Vanderbilt Journal of Transnational Law


Peter B. Lund

First Page



The Common Man in the Street, on being interviewed and asked the question, "What is the cost of the Vietnam War?," might respond, "I understand it's about twenty-five billion dollars a year." Twenty-five billion dollars per year is the current estimate of the tax cost of the Vietnam War and a figure which is widely circulated in this country. However, one need not be an especially astute observer of the domestic and international effects of the Vietnam situation as it affects this country domestically and internationally to realize that the cost to the United States of conducting a war of the size and sort which rages now in Southeast Asia greatly exceeds the nominal dollar sum which is borne by the nation's taxpayers. Consequently, one would expect, or at least hope, that our Common Man would append to this response some qualifications such as, "But that twenty-five billion dollars doesn't include the trouble we have here at home with the peaceniks and the ruckus and fuss kicked up around the world and aimed at our embassies and maybe a few other things which a guy can't really put his finger on."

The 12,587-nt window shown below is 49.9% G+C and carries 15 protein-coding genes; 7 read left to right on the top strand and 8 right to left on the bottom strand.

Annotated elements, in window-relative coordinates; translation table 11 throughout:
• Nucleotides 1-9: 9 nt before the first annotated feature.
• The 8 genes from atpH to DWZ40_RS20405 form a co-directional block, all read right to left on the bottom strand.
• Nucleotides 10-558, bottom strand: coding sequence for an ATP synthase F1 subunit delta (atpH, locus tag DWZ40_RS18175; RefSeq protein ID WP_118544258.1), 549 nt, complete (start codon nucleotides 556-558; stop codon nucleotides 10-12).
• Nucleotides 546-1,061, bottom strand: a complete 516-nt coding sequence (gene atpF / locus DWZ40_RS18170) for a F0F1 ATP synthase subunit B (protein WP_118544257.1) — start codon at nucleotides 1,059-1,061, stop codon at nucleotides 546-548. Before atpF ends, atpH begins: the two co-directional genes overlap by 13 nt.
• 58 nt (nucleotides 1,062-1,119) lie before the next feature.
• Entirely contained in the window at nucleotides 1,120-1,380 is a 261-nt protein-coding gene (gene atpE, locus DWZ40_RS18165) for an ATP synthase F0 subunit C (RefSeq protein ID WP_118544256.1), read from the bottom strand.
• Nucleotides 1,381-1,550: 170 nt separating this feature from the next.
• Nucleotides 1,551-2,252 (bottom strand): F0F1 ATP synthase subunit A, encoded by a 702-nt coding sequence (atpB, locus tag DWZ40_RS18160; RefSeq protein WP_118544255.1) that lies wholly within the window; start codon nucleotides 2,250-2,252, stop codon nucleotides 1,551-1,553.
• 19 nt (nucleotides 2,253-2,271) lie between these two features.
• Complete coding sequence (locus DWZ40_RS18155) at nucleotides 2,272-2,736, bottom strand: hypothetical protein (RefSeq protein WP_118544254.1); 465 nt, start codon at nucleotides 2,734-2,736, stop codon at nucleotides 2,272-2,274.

I would like to put a finger on those "other things" which are implied by the Vietnam War and which should be included in a comprehensive measure of the true costs to the American people of the Vietnam War, but which are not counted in the calculations of the Bureau of the Budget and the Department of Defense. As an incidental exercise, not unrelated to the task of pinning down elements of the cost of the War, I would like to delve briefly into the question of how the cost is distributed among the citizens of this country. Whether or not our Common Man can readily and exactly identify the costs associated with the War, he and his fellows bear them all. However, depending on just who he is, he may bear a heavy cost burden or a light one. The uncommonly heavily burdened Common Man, in particular, has an uncommon interest in learning of his situation. Those who are most directly concerned with determining how the costs are distributed should also have an interest. At least, all Common Men would hope they do.